Hot answers tagged benchmark
Just turn on timing by entering: \timing
Timing can be turned on with \timing at the psql prompt (as Caleb already said). If you are on 8.4 or above, you can add an optional on/off argument to \timing, which can be helpful if you want to be able to set timing on in .psqlrc - you can then set \timing on explicitly in a script where plain \timing would otherwise toggle it off
The widely used tool is the SQL command EXPLAIN ANALYZE, possibly with more options for more details in the answer. That outputs the query plan with the planner estimates plus actual execution times. Why would you want to clear the cache? The generally more likely use case is that the cache is populated. If you still want to got that route, here is a ...
A hard drive's IOPS tells you how many I/O operations that particular drive can perform per second. Since random reads, random writes, sequential reads, and sequential writes have different performance characteristics, if you're looking at a single number, that implies that this is a weighted average of these four numbers that represents some workload. ...
I have done the following to reproduce the output you are seeing from dbt2. Installed Centos6.4 Installed MySQL 5.1.69 via YUM Installed Innotop to view in real time all queries and open transactions Ran the bench as you did: [root@centos-cef dbt2-0.37.50.3]# scripts/run_mysql.sh --connections 20 --terminals 5 --time 300 --warehouses 3 --verbose ...
For Microsoft SQL Server, the lowest-intrusive tool is Performance Monitor, aka Perfmon. Here's my tutorial on grabbing Perfmon counters for SQL Server and analyzing them: http://www.brentozar.com/archive/2006/12/dba-101-using-perfmon-for-sql-performance-tuning/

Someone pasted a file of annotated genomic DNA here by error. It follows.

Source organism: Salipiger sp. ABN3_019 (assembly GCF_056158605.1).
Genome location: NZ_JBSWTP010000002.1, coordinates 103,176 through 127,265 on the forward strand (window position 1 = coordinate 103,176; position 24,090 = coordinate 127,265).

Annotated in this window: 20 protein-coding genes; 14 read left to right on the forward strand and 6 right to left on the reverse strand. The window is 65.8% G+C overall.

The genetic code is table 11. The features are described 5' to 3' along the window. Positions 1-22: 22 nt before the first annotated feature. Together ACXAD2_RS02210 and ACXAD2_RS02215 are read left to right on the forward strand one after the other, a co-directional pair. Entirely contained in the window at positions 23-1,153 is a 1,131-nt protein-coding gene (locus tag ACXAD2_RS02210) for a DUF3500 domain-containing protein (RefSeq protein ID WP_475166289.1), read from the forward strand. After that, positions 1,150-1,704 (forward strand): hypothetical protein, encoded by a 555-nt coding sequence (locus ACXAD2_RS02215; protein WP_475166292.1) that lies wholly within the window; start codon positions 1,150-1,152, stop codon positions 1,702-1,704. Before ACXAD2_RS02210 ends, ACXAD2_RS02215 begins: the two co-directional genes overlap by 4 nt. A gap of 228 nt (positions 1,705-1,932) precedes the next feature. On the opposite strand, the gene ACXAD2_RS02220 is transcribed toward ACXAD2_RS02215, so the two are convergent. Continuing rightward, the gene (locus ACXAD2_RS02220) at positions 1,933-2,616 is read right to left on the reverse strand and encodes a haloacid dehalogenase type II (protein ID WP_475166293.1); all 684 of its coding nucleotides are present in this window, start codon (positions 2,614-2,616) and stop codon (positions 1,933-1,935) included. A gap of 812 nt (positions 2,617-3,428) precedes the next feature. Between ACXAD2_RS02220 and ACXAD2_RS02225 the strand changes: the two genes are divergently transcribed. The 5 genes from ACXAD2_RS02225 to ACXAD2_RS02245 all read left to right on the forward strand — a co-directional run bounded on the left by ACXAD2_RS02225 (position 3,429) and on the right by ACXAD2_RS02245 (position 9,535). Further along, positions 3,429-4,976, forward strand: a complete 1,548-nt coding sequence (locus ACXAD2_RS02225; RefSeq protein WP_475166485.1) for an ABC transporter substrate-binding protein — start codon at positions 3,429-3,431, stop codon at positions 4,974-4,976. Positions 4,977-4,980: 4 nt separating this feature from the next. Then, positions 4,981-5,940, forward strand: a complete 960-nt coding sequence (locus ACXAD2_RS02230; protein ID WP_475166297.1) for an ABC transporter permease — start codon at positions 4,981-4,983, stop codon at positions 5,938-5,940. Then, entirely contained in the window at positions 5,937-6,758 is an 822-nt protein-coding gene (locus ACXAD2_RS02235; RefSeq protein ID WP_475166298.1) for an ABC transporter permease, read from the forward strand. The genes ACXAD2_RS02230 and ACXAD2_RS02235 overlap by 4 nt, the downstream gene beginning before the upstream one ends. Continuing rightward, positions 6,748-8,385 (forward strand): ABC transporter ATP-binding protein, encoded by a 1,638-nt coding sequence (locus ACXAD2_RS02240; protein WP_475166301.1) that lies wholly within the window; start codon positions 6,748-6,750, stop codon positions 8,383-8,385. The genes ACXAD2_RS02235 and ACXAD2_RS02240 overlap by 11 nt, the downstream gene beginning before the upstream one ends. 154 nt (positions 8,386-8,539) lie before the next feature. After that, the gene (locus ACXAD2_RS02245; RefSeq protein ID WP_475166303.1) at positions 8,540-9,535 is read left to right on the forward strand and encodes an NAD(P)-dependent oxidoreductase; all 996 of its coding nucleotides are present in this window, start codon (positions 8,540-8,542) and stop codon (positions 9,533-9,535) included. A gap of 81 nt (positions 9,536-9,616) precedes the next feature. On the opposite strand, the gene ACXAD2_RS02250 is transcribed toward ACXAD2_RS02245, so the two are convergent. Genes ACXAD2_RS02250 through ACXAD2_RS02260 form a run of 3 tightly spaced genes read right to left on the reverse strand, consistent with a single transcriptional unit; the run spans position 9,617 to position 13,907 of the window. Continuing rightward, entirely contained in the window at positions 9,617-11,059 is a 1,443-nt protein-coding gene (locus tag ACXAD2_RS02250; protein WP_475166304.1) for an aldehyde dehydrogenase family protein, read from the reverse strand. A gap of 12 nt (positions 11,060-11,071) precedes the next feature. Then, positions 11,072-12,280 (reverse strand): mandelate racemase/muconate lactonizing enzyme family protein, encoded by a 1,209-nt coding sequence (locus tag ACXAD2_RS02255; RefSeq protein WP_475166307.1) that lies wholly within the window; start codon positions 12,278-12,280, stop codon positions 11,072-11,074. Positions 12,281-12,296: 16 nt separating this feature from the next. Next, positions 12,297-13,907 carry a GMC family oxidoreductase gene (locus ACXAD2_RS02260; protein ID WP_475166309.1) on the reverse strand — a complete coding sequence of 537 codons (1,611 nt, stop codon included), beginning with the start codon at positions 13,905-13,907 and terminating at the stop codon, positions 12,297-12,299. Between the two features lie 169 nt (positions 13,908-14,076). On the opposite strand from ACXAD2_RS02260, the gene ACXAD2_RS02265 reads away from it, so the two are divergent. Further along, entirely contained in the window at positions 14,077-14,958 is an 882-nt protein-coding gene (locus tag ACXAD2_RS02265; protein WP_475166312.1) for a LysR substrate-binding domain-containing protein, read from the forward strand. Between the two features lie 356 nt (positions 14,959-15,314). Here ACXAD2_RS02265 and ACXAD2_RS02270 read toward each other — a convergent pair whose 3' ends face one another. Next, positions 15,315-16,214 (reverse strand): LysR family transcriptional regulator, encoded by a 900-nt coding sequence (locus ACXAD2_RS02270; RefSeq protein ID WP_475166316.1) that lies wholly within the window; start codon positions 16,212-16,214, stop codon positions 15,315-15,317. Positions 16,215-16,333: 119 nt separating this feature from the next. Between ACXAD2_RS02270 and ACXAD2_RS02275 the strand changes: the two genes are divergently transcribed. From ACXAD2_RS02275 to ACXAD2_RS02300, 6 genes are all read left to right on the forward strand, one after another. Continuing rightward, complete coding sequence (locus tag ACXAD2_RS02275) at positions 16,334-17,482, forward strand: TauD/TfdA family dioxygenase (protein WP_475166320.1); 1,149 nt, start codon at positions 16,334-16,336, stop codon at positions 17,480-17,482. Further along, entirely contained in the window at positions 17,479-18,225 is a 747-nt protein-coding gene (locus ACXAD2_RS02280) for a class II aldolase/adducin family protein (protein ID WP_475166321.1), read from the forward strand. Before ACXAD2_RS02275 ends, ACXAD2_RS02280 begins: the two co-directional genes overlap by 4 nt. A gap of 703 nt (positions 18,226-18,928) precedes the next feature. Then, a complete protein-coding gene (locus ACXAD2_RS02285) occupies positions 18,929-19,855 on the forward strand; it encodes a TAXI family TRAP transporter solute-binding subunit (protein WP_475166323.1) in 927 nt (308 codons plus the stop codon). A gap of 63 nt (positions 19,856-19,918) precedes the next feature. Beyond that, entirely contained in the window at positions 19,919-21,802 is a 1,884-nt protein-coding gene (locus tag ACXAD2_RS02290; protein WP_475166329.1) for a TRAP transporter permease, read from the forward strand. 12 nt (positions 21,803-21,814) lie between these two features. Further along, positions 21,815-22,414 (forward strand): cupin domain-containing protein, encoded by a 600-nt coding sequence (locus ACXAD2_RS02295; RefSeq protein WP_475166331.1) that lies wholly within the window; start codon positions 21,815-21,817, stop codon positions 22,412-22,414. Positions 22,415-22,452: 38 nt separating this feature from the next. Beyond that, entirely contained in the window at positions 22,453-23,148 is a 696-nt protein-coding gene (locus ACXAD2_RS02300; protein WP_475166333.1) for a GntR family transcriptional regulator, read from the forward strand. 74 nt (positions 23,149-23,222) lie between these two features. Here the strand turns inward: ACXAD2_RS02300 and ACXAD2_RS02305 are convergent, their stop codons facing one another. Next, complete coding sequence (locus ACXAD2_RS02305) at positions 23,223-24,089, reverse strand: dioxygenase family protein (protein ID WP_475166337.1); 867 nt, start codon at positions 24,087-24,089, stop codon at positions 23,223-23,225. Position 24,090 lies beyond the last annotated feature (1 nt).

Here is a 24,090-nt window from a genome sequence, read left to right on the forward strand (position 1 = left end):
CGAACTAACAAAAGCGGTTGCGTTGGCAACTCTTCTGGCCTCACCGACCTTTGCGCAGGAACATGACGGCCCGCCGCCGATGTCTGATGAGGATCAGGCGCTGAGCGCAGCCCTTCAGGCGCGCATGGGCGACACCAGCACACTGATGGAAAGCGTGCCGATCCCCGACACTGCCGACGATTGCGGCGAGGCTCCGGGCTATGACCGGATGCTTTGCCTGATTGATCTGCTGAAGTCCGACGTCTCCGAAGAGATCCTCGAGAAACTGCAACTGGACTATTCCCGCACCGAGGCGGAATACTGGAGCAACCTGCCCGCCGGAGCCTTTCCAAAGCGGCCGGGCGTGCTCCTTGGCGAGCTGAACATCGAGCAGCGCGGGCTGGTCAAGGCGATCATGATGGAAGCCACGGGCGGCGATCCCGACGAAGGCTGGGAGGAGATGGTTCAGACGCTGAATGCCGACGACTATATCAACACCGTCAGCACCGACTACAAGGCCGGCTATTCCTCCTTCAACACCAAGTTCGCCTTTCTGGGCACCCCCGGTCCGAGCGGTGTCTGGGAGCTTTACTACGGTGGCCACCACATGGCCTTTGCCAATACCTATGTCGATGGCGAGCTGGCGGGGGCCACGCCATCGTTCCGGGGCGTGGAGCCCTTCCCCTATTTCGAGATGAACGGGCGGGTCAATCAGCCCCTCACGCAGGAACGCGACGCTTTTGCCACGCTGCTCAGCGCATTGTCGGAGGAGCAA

Benchmarking or Tuning tool? IMHO, there's no tool that will be specific to the latter unless you have a super generic usage. You need to identify your usage pattern and tune your database hosts to accommodate. If you're write-heavy, you will have a different configuration than a read-heavy scenario. Bottom line, your tuning follows your applications usage. ...
The SQL Profiler, execution plan, IO/Cpu statistics are your best friend at checking the performance of your code. You will see if there are any differences in performance between the 2 versions of functions. In this question - Tuning exercises - you can find some basic and advanced references about tuning.
Not sure about the TPC-DS, but I know that HammerDB will perform a TPC-H(ad hoc DSS) benchmark test against PostgreSQL. If you're looking for a benchmark, but not specifically a TPC-DS, this is a good tool for testing.